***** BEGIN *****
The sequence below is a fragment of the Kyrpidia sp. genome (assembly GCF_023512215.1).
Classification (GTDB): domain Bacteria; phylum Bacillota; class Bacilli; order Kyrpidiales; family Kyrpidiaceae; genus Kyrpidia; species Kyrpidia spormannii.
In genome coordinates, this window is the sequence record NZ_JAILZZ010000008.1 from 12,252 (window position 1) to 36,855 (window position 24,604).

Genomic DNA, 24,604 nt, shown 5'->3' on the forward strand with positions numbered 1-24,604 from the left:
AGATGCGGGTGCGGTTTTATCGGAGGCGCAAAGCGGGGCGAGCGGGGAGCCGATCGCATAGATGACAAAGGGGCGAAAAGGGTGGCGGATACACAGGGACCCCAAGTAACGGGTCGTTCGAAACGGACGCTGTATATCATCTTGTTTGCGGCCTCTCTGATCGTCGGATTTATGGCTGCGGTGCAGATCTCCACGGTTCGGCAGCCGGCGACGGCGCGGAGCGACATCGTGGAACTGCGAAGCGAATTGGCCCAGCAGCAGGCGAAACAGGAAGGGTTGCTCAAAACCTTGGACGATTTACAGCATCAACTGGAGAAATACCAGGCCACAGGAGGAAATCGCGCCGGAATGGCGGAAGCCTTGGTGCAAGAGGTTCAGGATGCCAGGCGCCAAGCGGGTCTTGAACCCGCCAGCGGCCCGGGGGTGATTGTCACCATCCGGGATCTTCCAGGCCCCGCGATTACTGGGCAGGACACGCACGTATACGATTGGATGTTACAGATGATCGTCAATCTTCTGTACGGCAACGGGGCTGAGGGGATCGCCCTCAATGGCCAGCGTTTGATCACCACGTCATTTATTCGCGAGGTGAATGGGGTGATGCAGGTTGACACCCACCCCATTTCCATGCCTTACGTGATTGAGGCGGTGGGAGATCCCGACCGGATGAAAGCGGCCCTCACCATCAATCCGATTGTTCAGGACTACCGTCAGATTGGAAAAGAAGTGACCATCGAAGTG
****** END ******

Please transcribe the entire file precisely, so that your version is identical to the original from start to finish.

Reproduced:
The sequence below is a fragment of the Kyrpidia sp. genome (assembly GCF_023512215.1).
Classification (GTDB): domain Bacteria; phylum Bacillota; class Bacilli; order Kyrpidiales; family Kyrpidiaceae; genus Kyrpidia; species Kyrpidia spormannii.
In genome coordinates, this window is the sequence record NZ_JAILZZ010000008.1 from 12,252 (window position 1) to 36,855 (window position 24,604).

Genomic DNA, 24,604 nt, shown 5'->3' on the forward strand with positions numbered 1-24,604 from the left:
AGATGCGGGTGCGGTTTTATCGGAGGCGCAAAGCGGGGCGAGCGGGGAGCCGATCGCATAGATGACAAAGGGGCGAAAAGGGTGGCGGATACACAGGGACCCCAAGTAACGGGTCGTTCGAAACGGACGCTGTATATCATCTTGTTTGCGGCCTCTCTGATCGTCGGATTTATGGCTGCGGTGCAGATCTCCACGGTTCGGCAGCCGGCGACGGCGCGGAGCGACATCGTGGAACTGCGAAGCGAATTGGCCCAGCAGCAGGCGAAACAGGAAGGGTTGCTCAAAACCTTGGACGATTTACAGCATCAACTGGAGAAATACCAGGCCACAGGAGGAAATCGCGCCGGAATGGCGGAAGCCTTGGTGCAAGAGGTTCAGGATGCCAGGCGCCAAGCGGGTCTTGAACCCGCCAGCGGCCCGGGGGTGATTGTCACCATCCGGGATCTTCCAGGCCCCGCGATTACTGGGCAGGACACGCACGTATACGATTGGATGTTACAGATGATCGTCAATCTTCTGTACGGCAACGGGGCTGAGGGGATCGCCCTCAATGGCCAGCGTTTGATCACCACGTCATTTATTCGCGAGGTGAATGGGGTGATGCAGGTTGACACCCACCCCATTTCCATGCCTTACGTGATTGAGGCGGTGGGAGATCCCGACCGGATGAAAGCGGCCCTCACCATCAATCCGATTGTTCAGGACTACCGTCAGATTGGAAAAGAAGTGACCATCGAAGTG